Radio Star is a Mediterranean restaurant, bar, and cafe inspired by the radio era of the 1940s and located in the Greenpoint neighborhood of Brooklyn, adjacent to Transmitter Park at 13 Greenpoint Ave, the westernmost end of a nascent restaurant row. It is the second restaurant from proprietor Sara Conklin, who has owned and operated the beloved nearby Glasserie restaurant since 2013.
As of Wednesday, November 15th, Radio Star is officially open all day, every day, serving breakfast, lunch, and dinner. Sara collaborated on the creation of the menu with Yusuf Lovett, who has been the chef at Glasserie for the past two years. The breakfast and lunch services offer savory and sweet pastries, sandwiches, and sides with flavors influenced by Sara’s growing up overseas in the Middle East. The dinner menu features more substantive entrees and sides. Ingredients are sourced as locally as possible, including flour from Wild Hive Farm (delivered by the Schooner Apollonia right to a nearby pier in Greenpoint).
“We are going for northern Italian trattoria meets 1940s diner with Mediterranean fare,” says Sara. “Radio Star is for the people: a place you can go for an espresso anytime, or a full meal. Pop in for a cocktail at 4pm and then maybe back for a breakfast sandwich at 8am the next day. We are here for everyone and always good for a chat across the bar.”
Food menu highlights include:
- Saffron pastry – phyllo pastry filled with cream cheese, glazed in orange blossom saffron and cinnamon syrup
- Cauliflower and goat cheese quiche
- Merguez in a blanket
- Smoked short ribs – Niman ranch short ribs, rubbed in dry cure and set overnight, smoked for several hours before a final braise in chicken stock. Glazed to order and served with smoked heirloom tomato sauce and Marcona almonds
- Mushroom filo pie – roasted maitakes, slow-cooked onions and Swiss chard in house-smoked labne
- Olive oil poached cod – salted cod, seared and gently poached in olive oil with crushed fingerling potatoes
- Pork cheeks – glazed pork cheeks, gently warmed dates in dry aged beef fat, served with labne and house harissa
- Oat milk shake – almond, vanilla, tahini and oat milk – spike-able for dessert!
The beverage program centers around an Old World wine list with Greece, Slovenia, and Croatia highlighted, in addition to an eclectic, seasonally-driven cocktail list, and local draft beer selection, including a custom Radio Star lager that Sara created with Michael Messinie of Dutchess Ales. There is also a wide offering of refreshing no-ABV drinks, such as a No-groni, a ginger shrub, and iced turmeric tea, as well as a full-fledged espresso and coffee program, and tea by the pot as well.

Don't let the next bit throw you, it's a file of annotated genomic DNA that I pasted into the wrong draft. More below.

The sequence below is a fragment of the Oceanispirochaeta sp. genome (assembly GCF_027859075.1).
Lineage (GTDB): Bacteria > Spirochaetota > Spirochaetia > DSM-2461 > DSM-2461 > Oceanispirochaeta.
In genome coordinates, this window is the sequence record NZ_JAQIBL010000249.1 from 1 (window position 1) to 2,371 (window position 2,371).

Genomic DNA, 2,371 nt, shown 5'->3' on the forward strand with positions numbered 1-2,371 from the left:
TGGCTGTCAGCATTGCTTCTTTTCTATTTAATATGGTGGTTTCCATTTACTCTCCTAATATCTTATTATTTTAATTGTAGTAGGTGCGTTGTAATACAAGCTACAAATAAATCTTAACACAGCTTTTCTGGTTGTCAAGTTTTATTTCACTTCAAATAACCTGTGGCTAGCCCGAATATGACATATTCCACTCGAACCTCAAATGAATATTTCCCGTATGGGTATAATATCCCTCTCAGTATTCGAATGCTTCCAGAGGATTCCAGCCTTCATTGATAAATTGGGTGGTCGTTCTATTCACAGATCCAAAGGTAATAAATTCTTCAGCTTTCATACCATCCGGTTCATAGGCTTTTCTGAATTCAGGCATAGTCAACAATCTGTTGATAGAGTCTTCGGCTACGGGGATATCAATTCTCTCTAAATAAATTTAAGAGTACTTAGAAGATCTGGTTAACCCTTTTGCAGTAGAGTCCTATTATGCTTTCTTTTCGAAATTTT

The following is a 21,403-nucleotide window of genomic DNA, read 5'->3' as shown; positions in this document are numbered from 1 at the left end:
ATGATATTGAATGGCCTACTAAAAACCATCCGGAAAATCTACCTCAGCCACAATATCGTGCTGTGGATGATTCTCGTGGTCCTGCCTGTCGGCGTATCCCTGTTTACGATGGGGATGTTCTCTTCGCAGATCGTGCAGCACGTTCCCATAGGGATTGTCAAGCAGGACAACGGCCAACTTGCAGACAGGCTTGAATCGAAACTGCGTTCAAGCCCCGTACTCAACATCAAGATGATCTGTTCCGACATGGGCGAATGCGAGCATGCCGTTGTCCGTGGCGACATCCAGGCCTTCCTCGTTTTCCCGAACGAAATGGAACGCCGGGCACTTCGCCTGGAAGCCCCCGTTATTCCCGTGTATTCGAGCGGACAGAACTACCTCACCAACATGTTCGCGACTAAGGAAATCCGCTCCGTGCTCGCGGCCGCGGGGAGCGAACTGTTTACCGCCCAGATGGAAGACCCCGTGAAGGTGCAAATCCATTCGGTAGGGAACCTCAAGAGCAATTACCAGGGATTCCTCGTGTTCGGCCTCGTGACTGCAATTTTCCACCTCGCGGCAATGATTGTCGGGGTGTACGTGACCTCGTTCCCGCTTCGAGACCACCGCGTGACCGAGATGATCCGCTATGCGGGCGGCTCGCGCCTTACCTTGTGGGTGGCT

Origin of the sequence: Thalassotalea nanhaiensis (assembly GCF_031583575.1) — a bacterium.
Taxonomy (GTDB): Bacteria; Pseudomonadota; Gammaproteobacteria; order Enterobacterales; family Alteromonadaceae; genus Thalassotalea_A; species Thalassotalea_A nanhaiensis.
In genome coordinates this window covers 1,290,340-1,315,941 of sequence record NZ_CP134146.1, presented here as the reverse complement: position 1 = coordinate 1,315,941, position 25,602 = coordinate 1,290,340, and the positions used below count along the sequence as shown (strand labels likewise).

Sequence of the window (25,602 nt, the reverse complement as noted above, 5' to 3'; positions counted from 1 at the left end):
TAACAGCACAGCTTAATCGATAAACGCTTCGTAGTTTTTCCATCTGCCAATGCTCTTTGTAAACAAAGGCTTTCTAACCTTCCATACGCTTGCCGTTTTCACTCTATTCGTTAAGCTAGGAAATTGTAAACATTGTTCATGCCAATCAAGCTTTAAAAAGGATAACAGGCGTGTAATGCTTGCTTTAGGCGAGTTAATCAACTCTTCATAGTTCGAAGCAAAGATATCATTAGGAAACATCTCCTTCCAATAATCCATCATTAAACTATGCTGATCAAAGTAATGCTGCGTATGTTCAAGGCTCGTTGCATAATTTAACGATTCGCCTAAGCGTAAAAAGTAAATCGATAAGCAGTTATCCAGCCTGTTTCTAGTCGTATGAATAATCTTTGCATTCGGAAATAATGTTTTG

There are 40 seats inside Radio Star, with 12 seats on the front patio and seating for 50 on a side patio in warmer weather. The fixtures and furniture are original from the 1940s time period, featuring many elements that Sara personally collected from around the world: original chrome soda fountain diner stools, an oak banquette booth, a stunning oak Werneke Globe barristers bookcase, Gilbert Rohde tables, Czech bakelite pinspot light fixtures, Midgard Curt Fischer steel funnel lamps, and Mek Elek adjustable steel table lamps. There is also a private space in the back that can be used for special events.
The restaurant is intentionally a fully gas-free venue. “We take being green seriously and were in lengthy conversations with our favorite neighborhood group, Friends of Transmitter Park, about how to operate in a responsible manner,” said Sara. She has been composting at Glasserie for some time and will implement it at Radio Star as soon as possible. “We have and will pay significantly more to operate a fully gas-free venue. The kitchen, heat, etc are all electric. This choice was a significant one and makes a statement of turning away from fossil fuels, which is better for the environment as well as the health of staff working on premises. All of our to-go packaging is compostable. We are utilizing rainwater run-off to water our plants when possible. This is an ongoing project and something we consider a lifestyle.”
The restaurant pays homage to Transmitter Park, which was the home of WNYC. The post-war period was a time when transparency was needed among the American public, and radio brought people together for news and entertainment. Two radio towers in the park stood at 304 feet, broadcasting to all of NYC and dominating the Greenpoint skyline. WNYC rebuilt trust in the city and beyond, serving as the model for public broadcasting.